Eleven-year-old Tucker Renfro dreams of being a brave Indian warrior: I have stalked a bear as it sleeps. By completing this test of bravery, I begin my passage into the man’s world of the tribe-and become a warrior. He and his best friend have even made plans to kill a deer in the woods near Tucker’s house when hunting season begins.
But Tucker’s plans change when his nine-year-old sister arrives from Kentucky. He hasn’t seen her since his parents got divorced seven years before, and now Livi wants to move in with the father and brother she’s never known. Livi takes over Tucker’s room and writes letters home to her mother, saying how wonderful her dad and brother are. At first, Tucker can’t stand his sister. After all, he and dad were doing just fine living alone together. But gradually, Tucker becomes curious about his mother. Is it true, as Livi claims, that she wants them to live as a family together again? Is that why his father is trying so hard to get a job? And why Livi keeps imagining that they’re getting along so well?
Only after a series of accidents that culminates in Tucker’s first deer hunt does he discover that fantasy and reality are two different things, and that the truth lies somewhere in between.
“Well written novel . . . wide appeal . . . sensitive handling of so many concerns” -School Library Journal
“Natural and honest . . . readers will identify with the problems and the positive ending” -Booklist
THE AUTHOR RECALLS:
Although much of what I write is inspired by the funny things in life, TUCKER is not a case in point. As a teacher I saw too many kids that had tough situations at home to deal with. One that really got to me was a kid who — because of divorce — had not seen his sister for seven years. (She was living with their mother on the other side of the country.) I’ve got a sister, and at times when we were kids I remember wishing I didn’t have to see her for seven years. But that had just been the childish frustration of the moment. Now here it was actually happening right in front of me!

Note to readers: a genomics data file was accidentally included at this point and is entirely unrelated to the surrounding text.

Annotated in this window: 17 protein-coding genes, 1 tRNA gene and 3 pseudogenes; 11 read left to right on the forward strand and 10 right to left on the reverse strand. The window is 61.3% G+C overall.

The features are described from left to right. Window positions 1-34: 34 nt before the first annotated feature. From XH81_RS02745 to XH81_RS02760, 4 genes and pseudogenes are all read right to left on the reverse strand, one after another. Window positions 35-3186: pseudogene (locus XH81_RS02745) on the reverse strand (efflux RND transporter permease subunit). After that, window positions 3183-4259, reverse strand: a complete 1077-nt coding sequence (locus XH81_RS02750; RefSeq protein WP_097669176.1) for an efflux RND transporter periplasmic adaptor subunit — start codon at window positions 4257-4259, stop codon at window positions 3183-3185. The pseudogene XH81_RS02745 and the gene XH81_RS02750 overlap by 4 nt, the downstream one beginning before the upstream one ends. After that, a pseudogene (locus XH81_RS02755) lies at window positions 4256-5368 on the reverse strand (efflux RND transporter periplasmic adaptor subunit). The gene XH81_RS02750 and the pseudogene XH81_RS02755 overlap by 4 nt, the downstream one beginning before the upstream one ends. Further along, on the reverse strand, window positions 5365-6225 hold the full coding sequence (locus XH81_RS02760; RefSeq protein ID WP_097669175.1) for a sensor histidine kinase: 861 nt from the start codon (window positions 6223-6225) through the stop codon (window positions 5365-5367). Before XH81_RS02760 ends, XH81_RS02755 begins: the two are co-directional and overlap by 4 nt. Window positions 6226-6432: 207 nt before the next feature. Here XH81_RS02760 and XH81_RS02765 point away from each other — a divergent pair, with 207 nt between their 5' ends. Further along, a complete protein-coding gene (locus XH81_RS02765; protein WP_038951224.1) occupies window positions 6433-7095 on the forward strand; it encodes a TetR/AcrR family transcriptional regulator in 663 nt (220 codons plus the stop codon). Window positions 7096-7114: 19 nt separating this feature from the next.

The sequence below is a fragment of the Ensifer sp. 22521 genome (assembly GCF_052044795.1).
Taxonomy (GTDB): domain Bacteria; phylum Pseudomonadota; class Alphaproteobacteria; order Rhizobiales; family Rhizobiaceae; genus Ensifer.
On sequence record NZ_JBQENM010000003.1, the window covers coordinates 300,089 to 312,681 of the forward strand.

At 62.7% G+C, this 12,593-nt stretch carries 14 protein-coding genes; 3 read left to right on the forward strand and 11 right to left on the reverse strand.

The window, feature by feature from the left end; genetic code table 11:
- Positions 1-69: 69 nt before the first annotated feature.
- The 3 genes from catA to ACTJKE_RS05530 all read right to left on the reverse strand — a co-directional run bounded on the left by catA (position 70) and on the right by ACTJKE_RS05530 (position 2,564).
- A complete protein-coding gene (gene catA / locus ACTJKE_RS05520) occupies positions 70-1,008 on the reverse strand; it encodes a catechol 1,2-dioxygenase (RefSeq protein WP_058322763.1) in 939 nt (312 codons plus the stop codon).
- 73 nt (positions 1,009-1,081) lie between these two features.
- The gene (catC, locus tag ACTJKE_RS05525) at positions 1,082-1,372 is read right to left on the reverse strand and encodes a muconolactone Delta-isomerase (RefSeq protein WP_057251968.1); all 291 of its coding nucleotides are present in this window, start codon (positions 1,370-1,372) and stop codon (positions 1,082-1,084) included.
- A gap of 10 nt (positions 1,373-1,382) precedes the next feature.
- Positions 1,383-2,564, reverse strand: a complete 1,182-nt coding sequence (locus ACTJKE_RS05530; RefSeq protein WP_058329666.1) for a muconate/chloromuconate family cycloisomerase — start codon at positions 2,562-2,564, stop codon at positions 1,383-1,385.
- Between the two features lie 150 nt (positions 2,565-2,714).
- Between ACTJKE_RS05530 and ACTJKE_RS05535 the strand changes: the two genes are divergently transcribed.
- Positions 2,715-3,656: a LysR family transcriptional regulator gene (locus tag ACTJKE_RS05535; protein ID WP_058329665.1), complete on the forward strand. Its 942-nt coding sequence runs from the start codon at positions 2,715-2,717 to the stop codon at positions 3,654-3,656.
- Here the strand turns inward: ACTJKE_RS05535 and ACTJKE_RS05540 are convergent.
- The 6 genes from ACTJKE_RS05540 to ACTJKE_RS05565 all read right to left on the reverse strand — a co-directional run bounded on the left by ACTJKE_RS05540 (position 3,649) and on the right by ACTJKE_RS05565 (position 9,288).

The whole situation made me angry, then sad, and so, knowing that it’s good to explore the things that bug you, I decided to write about it. That is how real real life evolved into the fictional world of TUCKER.
The bear is asleep. It is lying on its side in the late summer sun like a huge shaggy dog. I can hear it breathe-in and out, in and out. The sound covers the mountainside as if the boulders and pines themselves are alive. I stand very still, my breath shallow, silent as it crosses my dry lips.
The breeze picks up again. The bear’s fur moves, the hairs standing up like soldiers on guard. They glow the color of cinnamon in the sun, except on the ends, which are silver. My heartbeat quickens. It is a grizzly that I stalk.
Slowly, more so than all the braves who have stalked and touched sleeping bears before me, I lift onefoot and move it forward. I do not take my eyes from the bear. If it wakes it will descend on me with the angry speed of a clap of thunder. There will be no time to run away or climb a tree. I have no weapon. I must touch my foot to the ground in rhythm with the natural sounds of the forest. It must come to rest so gently and evenly that no twig snaps, no stone turns, as if my toes have eyes.
Now I move the other foot forward, crouching low as I approach the bear. Elders wait at the village for me, sending out their prayers for my success in this test of skill and bravery. They remember when they too stalked the bear. They can still feel the coarseness of its fur on their fingertips. They have always carried the day that they became a man very close in their hearts. I will do the same.